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Tuesday, April 27, 2010

The Last Man On Earth

Based on Richard Matheson's 1954 story, "I Am Legend," Ubaldo Ragona & Sidney Salkow's Last Man On Earth" (LMoE) is the first of many movie adaptations. Vincent Price stars and lends a dignity to this otherwise low-budget Italian-American production. LMoE is a pivotal link between the familiar 50s post-apocalypse genre and the nascent zombie genre of the 60s and beyond. Told in a grim, spare style, it is the story of a man who witnesses the world he knew fall apart around him, yet leave him untouched.

Quick Plot Synopsis
Dawn breaks over a rambling italian city. Bodies lie in streets, doorways and stairs. A super germ has infected the world. Only Dr. Robert Morgan survives as a normal human. Others turn into vampire zombies. Morgan hunts and kills the zombies by day. They surround and bang on his fortress house by night. Morgan goes into mental flashback to relive the coming of the plague, the loss of his daughter and wife, and her turning into a zombie. Morgan finds a lost non-zombie dog which gives him hope for companionship, but the dog dies. While burying the dog, Morgan spots a normal woman out in the day. She runs, but he convinces her to come to his house. He is pleased to find another survivor, but suspects Ruth is infected. She is, but she takes a drug developed by other survivors (yet still night-people) that let her tolerate the day. She pulls a gun. Her job was to keep him there until the night men could come get him. Without her drug, she passes out. While unconscious, Morgan gives her a transfusion of his immune blood. She recovers, so his antibodies were effective. The zombies attack. The night soldiers come. Morgan flees, but they corner him inside a church. Wounded and surrounded, he rails at them, shouting that he is the last man. A night soldier hurls a spear that kills Morgan. Ruth comforts him in his last moment, then walks out through the ring of night people. The End.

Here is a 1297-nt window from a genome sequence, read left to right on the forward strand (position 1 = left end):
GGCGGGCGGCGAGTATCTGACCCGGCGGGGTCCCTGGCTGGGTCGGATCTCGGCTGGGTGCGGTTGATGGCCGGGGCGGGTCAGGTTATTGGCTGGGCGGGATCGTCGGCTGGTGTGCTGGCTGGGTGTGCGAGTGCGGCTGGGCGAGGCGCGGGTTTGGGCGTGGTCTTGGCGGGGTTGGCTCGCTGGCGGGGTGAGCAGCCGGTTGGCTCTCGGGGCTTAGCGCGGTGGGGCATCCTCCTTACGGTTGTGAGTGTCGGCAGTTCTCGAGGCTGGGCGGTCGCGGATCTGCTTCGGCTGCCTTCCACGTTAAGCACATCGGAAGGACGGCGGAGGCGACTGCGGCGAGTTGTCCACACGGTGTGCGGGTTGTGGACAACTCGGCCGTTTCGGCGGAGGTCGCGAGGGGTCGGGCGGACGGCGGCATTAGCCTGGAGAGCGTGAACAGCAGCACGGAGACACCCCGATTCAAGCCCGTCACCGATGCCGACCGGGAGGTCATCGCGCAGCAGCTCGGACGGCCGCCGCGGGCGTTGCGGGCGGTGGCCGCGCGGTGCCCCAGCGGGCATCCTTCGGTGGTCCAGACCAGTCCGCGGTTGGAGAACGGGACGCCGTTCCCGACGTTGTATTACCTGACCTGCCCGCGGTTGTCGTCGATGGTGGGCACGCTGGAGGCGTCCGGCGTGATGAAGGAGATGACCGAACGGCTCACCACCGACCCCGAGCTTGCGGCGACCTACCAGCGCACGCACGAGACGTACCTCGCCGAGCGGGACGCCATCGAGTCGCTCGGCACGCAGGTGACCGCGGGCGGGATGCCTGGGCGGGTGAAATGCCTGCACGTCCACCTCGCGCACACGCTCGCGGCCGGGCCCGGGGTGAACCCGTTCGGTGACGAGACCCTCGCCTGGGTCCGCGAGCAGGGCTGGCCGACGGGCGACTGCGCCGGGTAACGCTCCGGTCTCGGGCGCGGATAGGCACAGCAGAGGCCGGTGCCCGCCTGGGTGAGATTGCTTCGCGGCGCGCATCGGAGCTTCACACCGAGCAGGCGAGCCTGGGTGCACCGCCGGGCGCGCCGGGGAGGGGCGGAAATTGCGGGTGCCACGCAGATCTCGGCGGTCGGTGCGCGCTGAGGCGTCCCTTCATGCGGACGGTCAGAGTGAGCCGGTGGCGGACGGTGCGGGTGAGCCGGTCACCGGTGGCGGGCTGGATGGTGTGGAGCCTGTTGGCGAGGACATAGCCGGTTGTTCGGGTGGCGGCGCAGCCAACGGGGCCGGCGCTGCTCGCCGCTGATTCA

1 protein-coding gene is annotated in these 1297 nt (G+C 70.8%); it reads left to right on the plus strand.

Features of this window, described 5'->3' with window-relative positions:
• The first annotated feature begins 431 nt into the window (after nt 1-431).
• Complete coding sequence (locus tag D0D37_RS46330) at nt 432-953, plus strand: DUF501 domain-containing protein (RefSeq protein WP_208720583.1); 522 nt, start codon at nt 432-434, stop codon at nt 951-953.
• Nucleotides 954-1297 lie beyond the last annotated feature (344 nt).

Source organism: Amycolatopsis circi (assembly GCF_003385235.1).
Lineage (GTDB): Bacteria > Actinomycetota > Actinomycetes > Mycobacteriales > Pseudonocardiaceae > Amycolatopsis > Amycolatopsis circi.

Why is this movie fun?
Price turns in a quality performance as the "last man". The directors maintained a dark and claustrophobic mood. The understated use of Rome cityscapes gives visual variety.

Cold War Angle
Matheson's story is a classic example of 50s post-apocalyptic angst. Something big gets out of control and wipes out the world as we know it. The germ, like radiation, kills most of the population outright. The few survivors become monsters.